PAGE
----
If You Think There's Nothing Wrong With You, You Probably Haven't Been Paying Attention


In this day and age, isn’t hypochondria just making good use of the information you’ve been supplied?

This morning on the Today show, a guest discussed why a person might have trouble losing weight. I learned that having extra pounds, fluid retention, dry hair and brittle nails means I might have an underactive thyroid, a hormone imbalance, or organ failure.

Honestly? I’m not trying to lose weight, but I was momentarily convinced that I had organ failure. Call it casual hypochondria: You have a thermometer, and use it often. You love the Web MD symptom checker, you know the difference between swollen tonsils and inflamed tonsils, and when you see the doctor for tests, you say “gimme the works!”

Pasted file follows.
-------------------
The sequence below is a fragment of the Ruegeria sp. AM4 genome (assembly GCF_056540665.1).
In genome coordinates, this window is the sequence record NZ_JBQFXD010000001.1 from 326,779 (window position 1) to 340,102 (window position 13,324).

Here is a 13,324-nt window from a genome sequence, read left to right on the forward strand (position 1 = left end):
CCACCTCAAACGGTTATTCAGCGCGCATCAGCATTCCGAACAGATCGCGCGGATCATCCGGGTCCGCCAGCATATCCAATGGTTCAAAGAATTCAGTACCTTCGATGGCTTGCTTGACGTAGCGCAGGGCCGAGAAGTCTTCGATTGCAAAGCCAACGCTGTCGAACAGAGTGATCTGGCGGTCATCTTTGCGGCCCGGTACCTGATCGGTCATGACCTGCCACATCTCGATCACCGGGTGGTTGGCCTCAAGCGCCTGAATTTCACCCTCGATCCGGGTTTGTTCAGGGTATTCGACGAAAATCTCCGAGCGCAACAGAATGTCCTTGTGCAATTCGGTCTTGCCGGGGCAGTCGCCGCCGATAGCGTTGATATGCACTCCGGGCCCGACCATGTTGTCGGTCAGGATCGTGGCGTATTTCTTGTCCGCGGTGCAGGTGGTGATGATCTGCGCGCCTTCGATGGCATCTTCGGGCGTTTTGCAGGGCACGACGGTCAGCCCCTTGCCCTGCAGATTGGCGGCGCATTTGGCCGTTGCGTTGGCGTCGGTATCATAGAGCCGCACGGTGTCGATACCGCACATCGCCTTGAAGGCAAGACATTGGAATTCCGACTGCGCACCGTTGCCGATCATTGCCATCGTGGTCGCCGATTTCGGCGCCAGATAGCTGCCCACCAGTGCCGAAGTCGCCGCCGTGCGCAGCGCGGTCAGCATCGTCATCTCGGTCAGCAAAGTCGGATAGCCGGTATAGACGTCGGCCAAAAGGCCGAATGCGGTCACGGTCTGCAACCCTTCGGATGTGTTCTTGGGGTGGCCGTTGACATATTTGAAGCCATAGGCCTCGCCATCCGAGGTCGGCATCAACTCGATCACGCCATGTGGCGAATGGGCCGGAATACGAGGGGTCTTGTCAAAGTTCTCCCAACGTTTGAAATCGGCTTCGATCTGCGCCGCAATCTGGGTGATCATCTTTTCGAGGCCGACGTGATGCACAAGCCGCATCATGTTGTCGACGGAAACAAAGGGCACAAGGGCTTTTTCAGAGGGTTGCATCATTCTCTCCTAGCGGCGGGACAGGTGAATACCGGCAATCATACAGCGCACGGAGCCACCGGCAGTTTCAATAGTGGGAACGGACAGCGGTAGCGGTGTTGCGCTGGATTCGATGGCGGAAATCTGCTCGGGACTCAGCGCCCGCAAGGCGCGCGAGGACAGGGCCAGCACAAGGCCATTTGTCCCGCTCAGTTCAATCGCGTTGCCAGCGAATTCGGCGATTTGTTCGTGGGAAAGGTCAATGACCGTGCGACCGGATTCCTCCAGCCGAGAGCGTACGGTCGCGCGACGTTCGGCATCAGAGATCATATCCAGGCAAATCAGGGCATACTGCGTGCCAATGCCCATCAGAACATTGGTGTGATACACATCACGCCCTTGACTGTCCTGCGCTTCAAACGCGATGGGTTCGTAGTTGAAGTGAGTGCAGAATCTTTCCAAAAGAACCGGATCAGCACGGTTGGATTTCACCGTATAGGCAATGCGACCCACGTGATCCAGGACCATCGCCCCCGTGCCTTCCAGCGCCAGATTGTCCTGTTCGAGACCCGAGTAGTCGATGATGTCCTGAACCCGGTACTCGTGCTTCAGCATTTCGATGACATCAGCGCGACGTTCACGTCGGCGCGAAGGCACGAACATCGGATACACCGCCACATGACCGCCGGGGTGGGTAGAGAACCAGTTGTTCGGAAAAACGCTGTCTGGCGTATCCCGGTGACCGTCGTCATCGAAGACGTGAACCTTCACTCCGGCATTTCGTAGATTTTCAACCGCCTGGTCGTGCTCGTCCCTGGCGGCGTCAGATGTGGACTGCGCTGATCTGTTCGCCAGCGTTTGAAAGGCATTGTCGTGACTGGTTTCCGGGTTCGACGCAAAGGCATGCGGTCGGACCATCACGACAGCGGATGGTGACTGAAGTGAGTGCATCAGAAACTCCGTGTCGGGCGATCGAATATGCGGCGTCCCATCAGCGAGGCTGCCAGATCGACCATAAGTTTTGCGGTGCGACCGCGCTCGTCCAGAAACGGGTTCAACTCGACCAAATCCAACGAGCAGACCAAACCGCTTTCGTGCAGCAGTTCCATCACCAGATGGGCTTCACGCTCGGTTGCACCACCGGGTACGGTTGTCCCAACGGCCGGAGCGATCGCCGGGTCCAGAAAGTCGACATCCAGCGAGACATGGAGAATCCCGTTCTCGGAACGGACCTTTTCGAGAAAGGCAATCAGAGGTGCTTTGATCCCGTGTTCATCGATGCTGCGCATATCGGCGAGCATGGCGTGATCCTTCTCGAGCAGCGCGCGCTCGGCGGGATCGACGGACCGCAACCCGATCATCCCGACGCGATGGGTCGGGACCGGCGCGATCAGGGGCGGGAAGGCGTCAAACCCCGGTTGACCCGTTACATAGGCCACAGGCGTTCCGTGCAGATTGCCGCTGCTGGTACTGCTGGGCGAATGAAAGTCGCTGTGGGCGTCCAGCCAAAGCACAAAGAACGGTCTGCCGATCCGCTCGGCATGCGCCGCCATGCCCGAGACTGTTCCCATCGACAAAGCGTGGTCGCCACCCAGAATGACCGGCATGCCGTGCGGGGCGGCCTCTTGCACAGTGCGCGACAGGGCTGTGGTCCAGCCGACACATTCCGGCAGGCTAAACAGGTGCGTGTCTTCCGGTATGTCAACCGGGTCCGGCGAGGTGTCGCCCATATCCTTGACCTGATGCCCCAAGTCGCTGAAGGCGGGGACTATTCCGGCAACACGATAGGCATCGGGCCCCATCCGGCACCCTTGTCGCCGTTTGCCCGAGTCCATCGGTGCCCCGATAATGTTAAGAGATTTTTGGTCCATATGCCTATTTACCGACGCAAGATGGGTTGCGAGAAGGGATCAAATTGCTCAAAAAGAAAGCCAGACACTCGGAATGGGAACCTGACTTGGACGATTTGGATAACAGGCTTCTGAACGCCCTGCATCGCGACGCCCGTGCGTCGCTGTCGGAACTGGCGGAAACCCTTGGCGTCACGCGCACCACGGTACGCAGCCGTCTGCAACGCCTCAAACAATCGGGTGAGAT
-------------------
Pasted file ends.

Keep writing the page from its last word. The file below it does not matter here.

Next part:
It’s not your fault — you’ve been inundated with studies, reports and “news” items: You should get a mammorgam, but not too soon — medical scans are where most Americans get exposed to radiation! We’re having an “obesity epidemic,” yet slightly overweight people live longer! Sunshine boosts your mood, but too much sun is bad for you! Never go outside without sunscreen! And P.S.: sunscreen gives you cancer!

The problem with casual hypochondria is that you panic for a moment, then tell yourself you’re being silly, and move on. Which is even scarier: What if you really do have a thyroid problem, but just think you’re being too paranoid? What then?

Perhaps it seems that the way to cure this fevered worrying is to stop watching the news. But if you don’t watch the news, how will you know that you might have organ failure??? It’s an Ouroboros, and with a 24-hour news cycle and a constant onslaught of “new” “studies,” it’s choking on itself. Quick! Heimlich!

Now if you’ll excuse me, I have to go figure out if this pain in my leg is sciatica or rickets.

Earlier: Breaking: You Are Not A Doctor

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